Easter Tea Party
As a mother of three young girls I love using any excuse to bring out the party dresses and if I can combine this with the need to bake pretty cake then I can think of no better way to spend an afternoon.
My daughters love putting on their aprons and baking cakes with mummy and then sitting down to eat them off delicate china plates; like real princesses’. Although, vintage china, delicate sandwiches and tasty cake is a winning combination for all ages and indeed genders. I have some wonderful memories and photographs of afternoon teas I have held over the years and I’ve themed them to reflect changing seasons and occasions.
I must say that I’m delighted that afternoon tea is currently all the rage because it’s a tradition I have long upheld and with this lovely spring weather I can think of no better time to host a tea party in the garden. With the Easter holiday comes the perfect opportunity to host a pretty spring gathering complete with Eater treats and decorations.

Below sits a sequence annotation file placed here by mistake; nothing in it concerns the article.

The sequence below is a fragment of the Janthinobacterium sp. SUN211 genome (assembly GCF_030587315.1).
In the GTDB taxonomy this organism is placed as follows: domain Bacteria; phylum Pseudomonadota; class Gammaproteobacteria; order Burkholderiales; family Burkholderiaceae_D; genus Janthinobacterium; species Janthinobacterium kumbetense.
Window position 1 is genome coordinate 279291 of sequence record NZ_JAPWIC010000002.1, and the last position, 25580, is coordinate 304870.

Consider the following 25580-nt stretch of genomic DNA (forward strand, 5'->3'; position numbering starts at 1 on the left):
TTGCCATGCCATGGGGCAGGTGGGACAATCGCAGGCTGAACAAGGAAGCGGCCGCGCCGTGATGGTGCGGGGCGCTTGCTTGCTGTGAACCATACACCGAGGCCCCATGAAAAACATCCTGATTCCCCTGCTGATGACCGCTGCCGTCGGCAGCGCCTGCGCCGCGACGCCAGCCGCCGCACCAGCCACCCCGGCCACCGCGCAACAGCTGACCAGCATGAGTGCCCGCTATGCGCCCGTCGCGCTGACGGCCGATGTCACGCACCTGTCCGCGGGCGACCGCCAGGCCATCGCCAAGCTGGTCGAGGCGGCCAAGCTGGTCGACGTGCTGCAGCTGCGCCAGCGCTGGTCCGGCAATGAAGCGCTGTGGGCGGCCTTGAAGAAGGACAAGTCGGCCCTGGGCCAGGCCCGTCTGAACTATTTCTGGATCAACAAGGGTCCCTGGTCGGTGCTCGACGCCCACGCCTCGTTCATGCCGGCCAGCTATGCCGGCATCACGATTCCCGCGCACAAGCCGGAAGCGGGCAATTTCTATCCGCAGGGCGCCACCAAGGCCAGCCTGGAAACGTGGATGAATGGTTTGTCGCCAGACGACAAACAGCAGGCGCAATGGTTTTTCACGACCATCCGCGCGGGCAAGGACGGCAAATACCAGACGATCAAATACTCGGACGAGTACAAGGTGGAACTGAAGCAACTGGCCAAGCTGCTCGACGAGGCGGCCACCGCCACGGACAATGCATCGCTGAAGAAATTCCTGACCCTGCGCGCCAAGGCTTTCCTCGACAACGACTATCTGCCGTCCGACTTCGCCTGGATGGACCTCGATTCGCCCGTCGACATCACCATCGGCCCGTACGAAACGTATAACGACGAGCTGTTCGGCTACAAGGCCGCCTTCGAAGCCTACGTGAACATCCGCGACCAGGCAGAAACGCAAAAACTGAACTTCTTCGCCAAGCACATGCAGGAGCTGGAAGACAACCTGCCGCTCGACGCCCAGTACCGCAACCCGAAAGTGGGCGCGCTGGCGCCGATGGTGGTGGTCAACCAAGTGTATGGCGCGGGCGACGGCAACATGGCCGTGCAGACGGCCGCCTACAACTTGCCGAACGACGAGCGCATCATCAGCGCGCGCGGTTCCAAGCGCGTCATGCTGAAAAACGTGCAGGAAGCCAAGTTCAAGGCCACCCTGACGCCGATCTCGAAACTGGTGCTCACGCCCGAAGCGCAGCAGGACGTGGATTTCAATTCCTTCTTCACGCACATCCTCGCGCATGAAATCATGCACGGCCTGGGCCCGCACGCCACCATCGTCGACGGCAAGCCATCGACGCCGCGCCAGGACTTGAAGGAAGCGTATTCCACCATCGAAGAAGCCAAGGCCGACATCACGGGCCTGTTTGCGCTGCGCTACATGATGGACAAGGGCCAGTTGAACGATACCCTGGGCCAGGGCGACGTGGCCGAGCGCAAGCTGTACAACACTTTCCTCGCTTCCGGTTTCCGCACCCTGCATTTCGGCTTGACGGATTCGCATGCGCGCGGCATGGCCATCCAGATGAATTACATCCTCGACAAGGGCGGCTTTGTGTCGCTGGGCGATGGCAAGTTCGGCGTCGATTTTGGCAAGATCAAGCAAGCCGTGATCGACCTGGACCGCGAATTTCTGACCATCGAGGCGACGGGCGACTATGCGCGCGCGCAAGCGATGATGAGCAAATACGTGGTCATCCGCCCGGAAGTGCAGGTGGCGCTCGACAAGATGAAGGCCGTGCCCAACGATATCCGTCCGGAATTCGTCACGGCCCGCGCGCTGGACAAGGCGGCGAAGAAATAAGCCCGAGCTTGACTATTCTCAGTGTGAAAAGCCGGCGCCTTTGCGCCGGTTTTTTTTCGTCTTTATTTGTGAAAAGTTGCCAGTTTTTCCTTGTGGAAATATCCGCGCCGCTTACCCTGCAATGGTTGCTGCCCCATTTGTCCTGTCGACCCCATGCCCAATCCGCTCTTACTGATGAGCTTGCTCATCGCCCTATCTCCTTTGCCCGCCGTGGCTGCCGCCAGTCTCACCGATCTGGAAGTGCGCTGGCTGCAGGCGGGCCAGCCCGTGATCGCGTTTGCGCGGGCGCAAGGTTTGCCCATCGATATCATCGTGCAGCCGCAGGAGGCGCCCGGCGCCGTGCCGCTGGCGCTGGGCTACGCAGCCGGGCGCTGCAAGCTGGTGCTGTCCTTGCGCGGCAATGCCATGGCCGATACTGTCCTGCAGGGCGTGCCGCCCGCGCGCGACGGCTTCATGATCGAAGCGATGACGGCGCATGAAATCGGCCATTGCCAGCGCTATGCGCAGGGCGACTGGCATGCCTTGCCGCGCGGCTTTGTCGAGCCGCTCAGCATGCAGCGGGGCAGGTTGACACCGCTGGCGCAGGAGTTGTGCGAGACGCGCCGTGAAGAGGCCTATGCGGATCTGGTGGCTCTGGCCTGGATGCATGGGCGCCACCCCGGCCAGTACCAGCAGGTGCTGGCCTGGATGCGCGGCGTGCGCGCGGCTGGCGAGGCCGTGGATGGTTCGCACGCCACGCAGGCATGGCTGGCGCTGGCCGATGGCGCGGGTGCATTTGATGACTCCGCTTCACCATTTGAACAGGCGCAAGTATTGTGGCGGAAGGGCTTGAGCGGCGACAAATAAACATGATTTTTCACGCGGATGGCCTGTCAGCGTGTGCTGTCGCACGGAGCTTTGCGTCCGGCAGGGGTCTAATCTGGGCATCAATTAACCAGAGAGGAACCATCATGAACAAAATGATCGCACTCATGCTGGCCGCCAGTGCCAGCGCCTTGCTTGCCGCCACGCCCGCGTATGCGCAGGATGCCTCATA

Serve tea made with real leaves, brewed in a warmed pot and drink it in delicate, fine china cups. An afternoon tea break will be just the thing to perk up tired spirits and to help you enjoy life at a more leisurely pace.
Spending time making and eating your own home-made baked treats is one of life’s ultimate indulgences. There is nothing quite like a morning spent baking and then a proper cuppa and a catch up with friends and family over a slice of cake.
For an extra special Easter celebration, bake bread and butter pudding made with sliced hot cross buns, make homemade marzipan eggs or try this mouth-watering almond Pasque cake decorated with crystallised garden flowers. I like to add Amarguinha liquor to my cake as I feel this traditional liqueur from Portugal really adds a good almond flavour, you can use Amaretto liqueurs, but I find the bitter almond taste of Amarguinha liquor particularly good.
For the icing
100g icing sugar
½ juice lemon
Zest of ½ an un-waxed lemon
85g caster sugar
1 whole egg
1 egg yolk
For the cake:
250g cubed salted butter
250g golden caster sugar
125g ground almonds
250g plain flour
½ tsp fine sea salt
2 tsp baking powder
2 drops of natural almond extract
4 tsp, Amarguinha liquor (bitter almond liqueur)
To Crystallise the Flowers:
First, crystallise your primroses and violets by painting the petals with a little egg white diluted with rose water.(you can also use orange blossom water) Then sprinkle gently with caster sugar and leave to dry on a rack while you are baking your cake. I often crystallise these a day or two in advance, in order to give them plenty of time to dry out.